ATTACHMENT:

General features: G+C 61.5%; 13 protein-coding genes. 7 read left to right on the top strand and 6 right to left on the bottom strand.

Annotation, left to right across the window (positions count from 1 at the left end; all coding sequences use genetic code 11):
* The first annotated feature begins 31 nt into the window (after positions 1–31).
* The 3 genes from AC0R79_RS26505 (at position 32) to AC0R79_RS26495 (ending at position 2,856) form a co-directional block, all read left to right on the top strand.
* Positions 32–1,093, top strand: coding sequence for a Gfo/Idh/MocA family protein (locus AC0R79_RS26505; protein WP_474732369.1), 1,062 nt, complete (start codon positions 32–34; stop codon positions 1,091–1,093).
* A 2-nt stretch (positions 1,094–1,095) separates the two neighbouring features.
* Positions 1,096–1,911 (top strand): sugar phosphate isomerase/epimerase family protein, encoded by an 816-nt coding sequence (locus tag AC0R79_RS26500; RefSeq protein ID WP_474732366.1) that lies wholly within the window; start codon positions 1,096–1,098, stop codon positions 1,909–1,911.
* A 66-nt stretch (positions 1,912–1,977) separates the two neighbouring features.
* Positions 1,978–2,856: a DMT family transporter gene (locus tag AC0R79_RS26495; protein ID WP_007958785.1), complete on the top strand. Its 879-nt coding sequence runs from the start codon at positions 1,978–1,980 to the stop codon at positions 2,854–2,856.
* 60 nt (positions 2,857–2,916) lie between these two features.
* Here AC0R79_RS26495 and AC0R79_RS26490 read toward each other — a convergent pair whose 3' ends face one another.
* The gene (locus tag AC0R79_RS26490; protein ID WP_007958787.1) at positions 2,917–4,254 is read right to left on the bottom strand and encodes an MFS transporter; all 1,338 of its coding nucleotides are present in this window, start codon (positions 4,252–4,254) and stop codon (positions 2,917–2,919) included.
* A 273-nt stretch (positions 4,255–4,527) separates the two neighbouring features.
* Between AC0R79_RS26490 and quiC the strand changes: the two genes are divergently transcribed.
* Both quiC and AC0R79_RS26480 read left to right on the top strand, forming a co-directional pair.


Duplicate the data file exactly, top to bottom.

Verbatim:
General features: G+C 61.5%; 13 protein-coding genes. 7 read left to right on the top strand and 6 right to left on the bottom strand.

Annotation, left to right across the window (positions count from 1 at the left end; all coding sequences use genetic code 11):
* The first annotated feature begins 31 nt into the window (after positions 1–31).
* The 3 genes from AC0R79_RS26505 (at position 32) to AC0R79_RS26495 (ending at position 2,856) form a co-directional block, all read left to right on the top strand.
* Positions 32–1,093, top strand: coding sequence for a Gfo/Idh/MocA family protein (locus AC0R79_RS26505; protein WP_474732369.1), 1,062 nt, complete (start codon positions 32–34; stop codon positions 1,091–1,093).
* A 2-nt stretch (positions 1,094–1,095) separates the two neighbouring features.
* Positions 1,096–1,911 (top strand): sugar phosphate isomerase/epimerase family protein, encoded by an 816-nt coding sequence (locus tag AC0R79_RS26500; RefSeq protein ID WP_474732366.1) that lies wholly within the window; start codon positions 1,096–1,098, stop codon positions 1,909–1,911.
* A 66-nt stretch (positions 1,912–1,977) separates the two neighbouring features.
* Positions 1,978–2,856: a DMT family transporter gene (locus tag AC0R79_RS26495; protein ID WP_007958785.1), complete on the top strand. Its 879-nt coding sequence runs from the start codon at positions 1,978–1,980 to the stop codon at positions 2,854–2,856.
* 60 nt (positions 2,857–2,916) lie between these two features.
* Here AC0R79_RS26495 and AC0R79_RS26490 read toward each other — a convergent pair whose 3' ends face one another.
* The gene (locus tag AC0R79_RS26490; protein ID WP_007958787.1) at positions 2,917–4,254 is read right to left on the bottom strand and encodes an MFS transporter; all 1,338 of its coding nucleotides are present in this window, start codon (positions 4,252–4,254) and stop codon (positions 2,917–2,919) included.
* A 273-nt stretch (positions 4,255–4,527) separates the two neighbouring features.
* Between AC0R79_RS26490 and quiC the strand changes: the two genes are divergently transcribed.
* Both quiC and AC0R79_RS26480 read left to right on the top strand, forming a co-directional pair.